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Logan Thomas injury isn’t as bad as WFT feared, but it’s unclear how long he’ll be out

Washington tight end Logan Thomas suffered a knee injury against the Raiders that may not be as severe as the team initially feared. (Ethan Miller/Getty Images)

The Washington Football Team received better injury news than it expected after its win over the Las Vegas Raiders on Sunday. Tight end Logan Thomas, who suffered a knee injury in the fourth quarter, appears to not have torn his ACL, Coach Ron Rivera said during a video conference call with reporters Monday.

“There is some damage there. It’s not as extensive as we first thought, so we’re sending for a few more tests just to make sure, and we’ll go from there,” Rivera said. “So we’re still waiting on a little bit more of an evaluation, but it is a little more positive than we first anticipated.”

Thomas underwent an MRI exam Monday, which Rivera said showed no tear in the ACL, an injury that typically requires surgery and a lengthy rehab. It’s still possible that Thomas will be sidelined for a bit or even miss the last five games of the regular season, plus any potential playoff run. But Rivera was hesitant to provide more details until the team had more information.

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Rivera also said Washington may get two starting defenders back this week against the Dallas Cowboys, bolstering a group that was especially depleted Sunday in Las Vegas. Defensive end Montez Sweat, who is on injured reserve with a fractured jaw, is eligible to return to practice this week. Once he does, the team will have 21 days to return him to the active roster. And safety/linebacker Landon Collins, who suffered a foot injury against the Seattle Seahawks in Week 12 and did not play against the Raiders, could return Wednesday as well.

“Landon came in, got treatment and looked actually very good,” Rivera said. “I know the doctors are going to take another look at him and we’re going to continue to monitor that the next couple of days, but I am anticipating — I got my fingers crossed — that he is cleared for Wednesday’s practice.”

The reinforcements will be helpful for Washington’s defense, especially as it gears up for its closing stretch against NFC East opponents. But losing Thomas would be another blow to the offense.

Thomas was injured when Raiders defensive end Yannick Ngakoue went low on his block and took out his knees. Thomas, who was only in his second game back in action after suffering a hamstring injury earlier in the season, writhed in pain as trainers and the team physician tended to him on the field. He eventually walked off on his own and later was seen limping out of the stadium. But there was concern that the injury was significant.

Ngakoue was not penalized, but the hit created a stir among fans and players on social media.

“I thought the play was avoidable,” Rivera said. “It was unfortunate that the hit occurred and it was low. As a defender, you’d like to see him use his hands upon impact. It’s an unfortunate play, but for the most part as far as I was concerned, I just felt that was something that was avoidable.”

If Thomas does miss time, he will join a lengthy list of Washington starters who are dealing with significant injuries, including quarterback Ryan Fitzpatrick (partially dislocated hip), defensive end Chase Young (torn ACL), center Chase Roullier (fractured fibula) and linebacker Jon Bostic (pectoral). Washington played Sunday’s game without running back J.D. McKissic, who is in the concussion protocol, and guard/center Wes Schweitzer, who has an ankle injury.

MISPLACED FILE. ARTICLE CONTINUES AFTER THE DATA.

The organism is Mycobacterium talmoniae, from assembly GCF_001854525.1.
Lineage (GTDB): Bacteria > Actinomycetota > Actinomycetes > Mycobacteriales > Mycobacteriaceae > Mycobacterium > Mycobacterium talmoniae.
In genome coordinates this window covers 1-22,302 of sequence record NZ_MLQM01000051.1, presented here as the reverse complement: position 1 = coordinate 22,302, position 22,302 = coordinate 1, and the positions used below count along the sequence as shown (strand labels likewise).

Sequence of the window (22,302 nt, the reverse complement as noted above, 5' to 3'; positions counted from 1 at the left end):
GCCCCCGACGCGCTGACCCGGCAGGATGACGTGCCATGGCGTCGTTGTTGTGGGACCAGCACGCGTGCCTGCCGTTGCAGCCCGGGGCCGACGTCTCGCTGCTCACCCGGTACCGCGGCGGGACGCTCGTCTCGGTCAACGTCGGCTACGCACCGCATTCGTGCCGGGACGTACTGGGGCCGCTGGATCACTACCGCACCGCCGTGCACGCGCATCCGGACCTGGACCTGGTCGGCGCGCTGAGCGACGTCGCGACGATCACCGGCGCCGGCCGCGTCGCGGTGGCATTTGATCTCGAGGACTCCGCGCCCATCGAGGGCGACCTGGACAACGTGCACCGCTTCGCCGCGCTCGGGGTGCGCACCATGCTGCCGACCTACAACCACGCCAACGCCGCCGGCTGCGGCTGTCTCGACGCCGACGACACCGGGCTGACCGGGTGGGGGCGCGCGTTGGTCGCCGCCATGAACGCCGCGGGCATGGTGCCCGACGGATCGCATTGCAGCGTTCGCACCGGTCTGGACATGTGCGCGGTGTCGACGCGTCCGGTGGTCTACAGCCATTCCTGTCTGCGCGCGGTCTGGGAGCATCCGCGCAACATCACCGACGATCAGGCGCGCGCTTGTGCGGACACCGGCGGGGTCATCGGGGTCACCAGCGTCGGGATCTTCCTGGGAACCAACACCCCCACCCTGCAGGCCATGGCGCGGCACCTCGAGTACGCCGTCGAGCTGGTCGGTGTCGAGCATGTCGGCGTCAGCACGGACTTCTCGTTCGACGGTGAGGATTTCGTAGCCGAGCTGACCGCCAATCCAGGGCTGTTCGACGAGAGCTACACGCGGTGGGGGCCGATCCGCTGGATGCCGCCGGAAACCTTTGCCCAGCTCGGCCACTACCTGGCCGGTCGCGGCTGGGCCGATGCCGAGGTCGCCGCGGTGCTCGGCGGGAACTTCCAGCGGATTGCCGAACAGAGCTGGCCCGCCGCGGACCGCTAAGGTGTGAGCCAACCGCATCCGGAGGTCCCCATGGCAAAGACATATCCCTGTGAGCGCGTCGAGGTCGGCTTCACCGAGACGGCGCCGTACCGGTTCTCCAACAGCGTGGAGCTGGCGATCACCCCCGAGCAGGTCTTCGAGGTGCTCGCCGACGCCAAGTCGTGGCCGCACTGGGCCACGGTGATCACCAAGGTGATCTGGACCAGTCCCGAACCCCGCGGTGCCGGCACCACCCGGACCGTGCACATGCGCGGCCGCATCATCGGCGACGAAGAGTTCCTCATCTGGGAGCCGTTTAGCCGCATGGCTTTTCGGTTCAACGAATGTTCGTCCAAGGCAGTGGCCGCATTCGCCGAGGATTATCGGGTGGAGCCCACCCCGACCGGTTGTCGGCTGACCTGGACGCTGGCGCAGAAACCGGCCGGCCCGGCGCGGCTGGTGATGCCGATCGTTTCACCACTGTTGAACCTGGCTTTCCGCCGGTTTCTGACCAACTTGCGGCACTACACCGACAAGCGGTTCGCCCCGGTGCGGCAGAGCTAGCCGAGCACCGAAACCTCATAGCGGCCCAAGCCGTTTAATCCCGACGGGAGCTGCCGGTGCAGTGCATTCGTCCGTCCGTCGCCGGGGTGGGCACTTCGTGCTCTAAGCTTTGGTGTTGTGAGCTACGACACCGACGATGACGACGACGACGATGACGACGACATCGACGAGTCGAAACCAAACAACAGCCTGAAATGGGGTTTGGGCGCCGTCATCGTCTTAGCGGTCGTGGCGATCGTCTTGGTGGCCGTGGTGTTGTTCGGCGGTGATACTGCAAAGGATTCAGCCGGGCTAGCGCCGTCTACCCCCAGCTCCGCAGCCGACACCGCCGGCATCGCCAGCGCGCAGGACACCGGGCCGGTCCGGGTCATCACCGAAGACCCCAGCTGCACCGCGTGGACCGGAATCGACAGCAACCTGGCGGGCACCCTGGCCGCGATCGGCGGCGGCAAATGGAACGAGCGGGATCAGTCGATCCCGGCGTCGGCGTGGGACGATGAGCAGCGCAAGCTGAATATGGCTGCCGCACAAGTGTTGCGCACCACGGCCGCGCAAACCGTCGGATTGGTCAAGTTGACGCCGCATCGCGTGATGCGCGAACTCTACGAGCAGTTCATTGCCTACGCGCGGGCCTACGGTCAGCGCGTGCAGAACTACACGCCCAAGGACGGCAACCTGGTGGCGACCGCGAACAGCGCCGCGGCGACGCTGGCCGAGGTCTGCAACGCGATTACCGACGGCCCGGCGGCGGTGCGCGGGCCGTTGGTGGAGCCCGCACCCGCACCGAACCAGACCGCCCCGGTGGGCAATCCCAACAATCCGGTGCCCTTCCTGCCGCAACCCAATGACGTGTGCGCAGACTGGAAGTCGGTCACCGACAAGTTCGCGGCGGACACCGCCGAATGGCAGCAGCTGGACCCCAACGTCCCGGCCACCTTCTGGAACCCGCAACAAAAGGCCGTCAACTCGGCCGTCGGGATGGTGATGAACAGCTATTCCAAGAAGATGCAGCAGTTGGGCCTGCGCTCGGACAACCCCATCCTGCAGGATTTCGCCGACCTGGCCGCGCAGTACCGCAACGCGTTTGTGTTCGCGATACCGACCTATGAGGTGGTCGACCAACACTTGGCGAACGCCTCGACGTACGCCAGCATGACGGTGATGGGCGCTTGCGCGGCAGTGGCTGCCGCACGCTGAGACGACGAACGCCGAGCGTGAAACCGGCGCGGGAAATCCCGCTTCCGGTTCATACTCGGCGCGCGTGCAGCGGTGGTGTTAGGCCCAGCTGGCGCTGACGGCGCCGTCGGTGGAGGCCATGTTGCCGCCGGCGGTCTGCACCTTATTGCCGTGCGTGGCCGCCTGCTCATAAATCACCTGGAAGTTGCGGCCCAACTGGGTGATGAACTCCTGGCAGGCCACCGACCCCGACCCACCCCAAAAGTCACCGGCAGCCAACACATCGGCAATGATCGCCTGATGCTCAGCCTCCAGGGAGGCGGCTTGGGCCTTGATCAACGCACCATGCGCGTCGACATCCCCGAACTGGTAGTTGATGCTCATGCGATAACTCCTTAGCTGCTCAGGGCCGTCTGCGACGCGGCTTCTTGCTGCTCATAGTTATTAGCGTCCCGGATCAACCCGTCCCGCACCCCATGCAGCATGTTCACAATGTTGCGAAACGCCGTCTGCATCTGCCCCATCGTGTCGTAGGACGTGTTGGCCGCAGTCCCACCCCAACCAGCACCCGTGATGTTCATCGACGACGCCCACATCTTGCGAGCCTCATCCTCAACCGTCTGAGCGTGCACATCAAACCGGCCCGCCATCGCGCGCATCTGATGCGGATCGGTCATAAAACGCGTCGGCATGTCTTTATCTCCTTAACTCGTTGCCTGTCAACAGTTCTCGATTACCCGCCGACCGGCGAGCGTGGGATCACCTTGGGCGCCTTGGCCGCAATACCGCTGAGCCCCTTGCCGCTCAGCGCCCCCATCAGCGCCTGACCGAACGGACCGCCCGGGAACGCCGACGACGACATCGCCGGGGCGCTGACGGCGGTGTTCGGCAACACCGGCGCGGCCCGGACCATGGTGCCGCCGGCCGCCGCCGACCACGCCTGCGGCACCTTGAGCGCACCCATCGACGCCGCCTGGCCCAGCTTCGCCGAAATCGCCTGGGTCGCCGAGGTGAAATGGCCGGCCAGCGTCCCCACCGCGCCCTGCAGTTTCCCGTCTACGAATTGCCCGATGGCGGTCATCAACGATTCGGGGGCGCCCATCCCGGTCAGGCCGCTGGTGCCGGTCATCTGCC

After an impressive first year as a full-time starter at tight end, Thomas, a former quarterback, signed a three-year deal with Washington in July worth roughly $24 million. The expectation was his role in the offense would expand, along with his production. But because of injuries, he has played in only six games this year and has 18 catches for 196 yards and three touchdowns.

Because of injuries at nearly every position, Washington has relied on younger, less experienced players to fill the void. Along the way, those necessary moves have revealed the depth of the roster.

“We’ve been very fortunate,” Rivera said. “Our personnel department has done an excellent job for us, and last year we did some good things, and we were able to build upon it this year. That’s been good. Then you got to give credit to the positional coach. I think the coaches have done a really good job in preparation. We’ve had good depth; we have players that we’ve been able to plug in and have them play because they’ve been ready to play.”

Yet Rivera also admitted that he’s concerned about how many more injuries his team can take. Washington is playing its fourth center, Keith Ismael. It signed its fourth kicker, Brian Johnson, last week. And it has rearranged personnel at multiple positions to compensate for injuries.

At 6-6, riding a four-game winning streak and sitting in sixth place in the NFC, Washington has gained control over its playoff chances. But it faces a gantlet in its final five games. After hosting the first-place Cowboys on Sunday, Washington still has road games against all three of its NFC East opponents — Philadelphia, Dallas and the New York Giants — plus a home game against the Eagles.

“What’s going to happen to the Washington Football Team is now in our hands,” Rivera said. “If we go out and play the way we’re capable of, we give ourselves a chance, and that’s where we wanted to be. That’s one of the things we talked about when the schedule first came out: If you can get to this point, you have a chance, you have an opportunity, and now you’ve got to make the best of it.”

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